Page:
Who knew that Starbucks red cups could create such a stir?
Donald Trump suggested that people should boycott the Starbucks red cups. Some Christian groups suggested that Starbucks is declaring a war on Christmas by offering the simple red cups instead of the festively ornamented ones of years past. Others have suggested that the Starbucks red cups are just that -- red cups for your coffee.
The Starbucks red cups have definitely generated a lot of discussion, both for the company and for media at large. Words like "outcry" and "controversy" have peppered headlines for both CNBC and CTV News and are percolating across social media as well.
According to CNN Money, the Starbucks red cups are meant for "customers to tell their Christmas stories in their own way." Previous years saw the Starbucks red cups being festively designed, but Starbucks opted for a more simplistic style this year, thereby allowing customers to do what they will with the Starbucks red cups.
Joshua Feuerstein, who brands himself as a social media personality, is a former pastor who took exception to the Starbucks red cups. In response, he has encouraged people to give baristas their names as "Merry Christmas" and has started using the hashtag #MerryChristmasStarbucks. He has deemed that the Starbucks red cups are a message that Starbucks "hates Jesus" because there is no sign of Christmas ornamentation on the cups.
However, there are those who believe the Starbucks red cups controversy has garnered far more attention than it really deserves. On social media, opinions about the Starbucks red cups seemed relatively divided.Actor/director Candace Cameron-Bure, who has made no secret of her devout Christianity, took to Facebook to give a reality check of her own, saying via her Facebook page that "I don't remember Starbucks ever being a Christian company, do you?" and reminding people that the hot topic of discussion was a red cup. She said that if Starbucks was to put the Nativity on their red cups and then pull the imagery because it was deemed too offensive, then people could come out and complain.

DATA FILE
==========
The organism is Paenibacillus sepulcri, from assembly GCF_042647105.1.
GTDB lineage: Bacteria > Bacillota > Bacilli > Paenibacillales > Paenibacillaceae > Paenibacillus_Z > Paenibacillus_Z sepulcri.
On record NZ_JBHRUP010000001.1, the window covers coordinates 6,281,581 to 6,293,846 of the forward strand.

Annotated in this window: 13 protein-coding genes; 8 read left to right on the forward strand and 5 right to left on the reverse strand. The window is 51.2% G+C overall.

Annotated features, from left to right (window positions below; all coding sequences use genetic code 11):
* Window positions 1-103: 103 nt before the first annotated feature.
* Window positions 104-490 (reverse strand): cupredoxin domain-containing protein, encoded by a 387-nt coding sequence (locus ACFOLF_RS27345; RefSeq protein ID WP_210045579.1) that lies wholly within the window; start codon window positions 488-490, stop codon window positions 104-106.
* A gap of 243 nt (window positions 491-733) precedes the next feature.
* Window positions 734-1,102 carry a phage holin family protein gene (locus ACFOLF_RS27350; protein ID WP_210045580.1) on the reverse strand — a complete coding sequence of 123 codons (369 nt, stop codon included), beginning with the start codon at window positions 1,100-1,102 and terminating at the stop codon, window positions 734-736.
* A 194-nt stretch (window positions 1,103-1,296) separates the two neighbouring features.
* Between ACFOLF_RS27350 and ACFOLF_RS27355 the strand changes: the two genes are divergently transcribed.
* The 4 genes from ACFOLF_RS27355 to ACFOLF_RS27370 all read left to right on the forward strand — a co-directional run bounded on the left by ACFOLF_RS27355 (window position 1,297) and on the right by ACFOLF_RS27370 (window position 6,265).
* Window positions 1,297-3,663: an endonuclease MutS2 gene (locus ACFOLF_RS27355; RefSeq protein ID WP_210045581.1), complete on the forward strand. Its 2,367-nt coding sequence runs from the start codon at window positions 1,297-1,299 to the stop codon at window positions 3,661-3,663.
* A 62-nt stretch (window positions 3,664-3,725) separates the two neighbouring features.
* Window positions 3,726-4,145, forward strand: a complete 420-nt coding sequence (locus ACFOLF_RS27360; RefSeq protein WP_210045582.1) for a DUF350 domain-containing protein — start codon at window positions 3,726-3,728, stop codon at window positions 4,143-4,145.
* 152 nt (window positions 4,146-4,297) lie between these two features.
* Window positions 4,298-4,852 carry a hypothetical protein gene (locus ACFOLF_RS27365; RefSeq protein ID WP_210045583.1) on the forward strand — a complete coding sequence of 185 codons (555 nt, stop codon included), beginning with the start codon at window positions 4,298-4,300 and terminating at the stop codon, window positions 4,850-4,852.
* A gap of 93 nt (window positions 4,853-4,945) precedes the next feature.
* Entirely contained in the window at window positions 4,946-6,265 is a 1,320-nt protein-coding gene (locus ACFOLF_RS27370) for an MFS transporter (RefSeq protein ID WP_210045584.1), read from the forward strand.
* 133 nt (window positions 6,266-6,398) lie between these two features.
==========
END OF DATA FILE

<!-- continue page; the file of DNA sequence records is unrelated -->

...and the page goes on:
Republican presidential candidate Donald Trump also weighed in on the Starbucks red cups controversy, according to CNBC.
Trump said that the coffee giant was a tenant at Trump Tower in Manhattan and said, "Maybe we should boycott Starbucks. I don't know. Seriously. I don't care. By the way: That's the end of that lease. But who cares? Who cares? Who cares?"
The Starbucks red cups controversy has led to the company issuing a statement that the stark design was inspired by the plentiful doodles that people have put on the Starbucks white cups over the years. Jeffrey Fields, Starbucks vice president of Design and Content, said that the goal was to make the cups a welcome canvas for those wanting to tell their holiday tale.
"In the past, we have told stories with our holiday cups designs," he said via a statement. "This year we wanted to usher in the holidays with a purity of design that welcomes all of our stories."
It would seem that people simply do not embrace change as readily as some marketing personnel would like, however. Marketing consultant Laura Ries said that sometimes a huge departure from what is traditionally expected makes people nervous.
"Over the years, they had some whimsical holiday designs, and that's what people got accustomed to seeing," she said. "They chose a modernistic, blank, stark look to the cup that was such a departure it got people anxious."
In spite of the unexpected publicity that this move has generated for Starbucks, Donald Trump, and even Candace Cameron-Bure, there are those who simply do not care and only want their shot of caffeine from one of their favorite coffeehouses.
According to CTV News, customer Lara Reynolds did not care much about the Starbucks red cups. She said she only wanted to enjoy her coffee.
"It's ridiculous. I've been trying to ignore it," she said as she dismissed the Starbucks red cups controversy with a wave.
[Image via KSAT12]